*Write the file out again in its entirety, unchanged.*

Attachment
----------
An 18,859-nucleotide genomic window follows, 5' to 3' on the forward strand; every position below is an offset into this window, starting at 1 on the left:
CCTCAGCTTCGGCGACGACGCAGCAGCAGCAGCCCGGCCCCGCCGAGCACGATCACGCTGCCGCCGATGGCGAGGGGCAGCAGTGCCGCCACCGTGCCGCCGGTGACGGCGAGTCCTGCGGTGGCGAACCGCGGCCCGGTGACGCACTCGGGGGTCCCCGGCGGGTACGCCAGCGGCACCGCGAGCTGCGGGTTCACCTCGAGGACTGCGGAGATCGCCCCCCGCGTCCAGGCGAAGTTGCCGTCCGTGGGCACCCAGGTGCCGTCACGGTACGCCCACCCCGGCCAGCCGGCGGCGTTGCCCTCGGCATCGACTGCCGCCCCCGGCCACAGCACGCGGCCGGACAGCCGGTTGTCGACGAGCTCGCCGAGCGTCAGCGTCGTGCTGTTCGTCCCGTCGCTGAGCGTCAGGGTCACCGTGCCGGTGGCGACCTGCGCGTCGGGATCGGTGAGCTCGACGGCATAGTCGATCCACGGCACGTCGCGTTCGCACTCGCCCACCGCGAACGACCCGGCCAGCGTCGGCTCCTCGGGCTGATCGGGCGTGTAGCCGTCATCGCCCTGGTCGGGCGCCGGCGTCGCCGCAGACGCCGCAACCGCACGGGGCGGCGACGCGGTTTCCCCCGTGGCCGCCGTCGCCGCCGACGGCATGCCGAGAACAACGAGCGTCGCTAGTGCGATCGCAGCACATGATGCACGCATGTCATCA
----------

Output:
An 18,859-nucleotide genomic window follows, 5' to 3' on the forward strand; every position below is an offset into this window, starting at 1 on the left:
CCTCAGCTTCGGCGACGACGCAGCAGCAGCAGCCCGGCCCCGCCGAGCACGATCACGCTGCCGCCGATGGCGAGGGGCAGCAGTGCCGCCACCGTGCCGCCGGTGACGGCGAGTCCTGCGGTGGCGAACCGCGGCCCGGTGACGCACTCGGGGGTCCCCGGCGGGTACGCCAGCGGCACCGCGAGCTGCGGGTTCACCTCGAGGACTGCGGAGATCGCCCCCCGCGTCCAGGCGAAGTTGCCGTCCGTGGGCACCCAGGTGCCGTCACGGTACGCCCACCCCGGCCAGCCGGCGGCGTTGCCCTCGGCATCGACTGCCGCCCCCGGCCACAGCACGCGGCCGGACAGCCGGTTGTCGACGAGCTCGCCGAGCGTCAGCGTCGTGCTGTTCGTCCCGTCGCTGAGCGTCAGGGTCACCGTGCCGGTGGCGACCTGCGCGTCGGGATCGGTGAGCTCGACGGCATAGTCGATCCACGGCACGTCGCGTTCGCACTCGCCCACCGCGAACGACCCGGCCAGCGTCGGCTCCTCGGGCTGATCGGGCGTGTAGCCGTCATCGCCCTGGTCGGGCGCCGGCGTCGCCGCAGACGCCGCAACCGCACGGGGCGGCGACGCGGTTTCCCCCGTGGCCGCCGTCGCCGCCGACGGCATGCCGAGAACAACGAGCGTCGCTAGTGCGATCGCAGCACATGATGCACGCATGTCATCA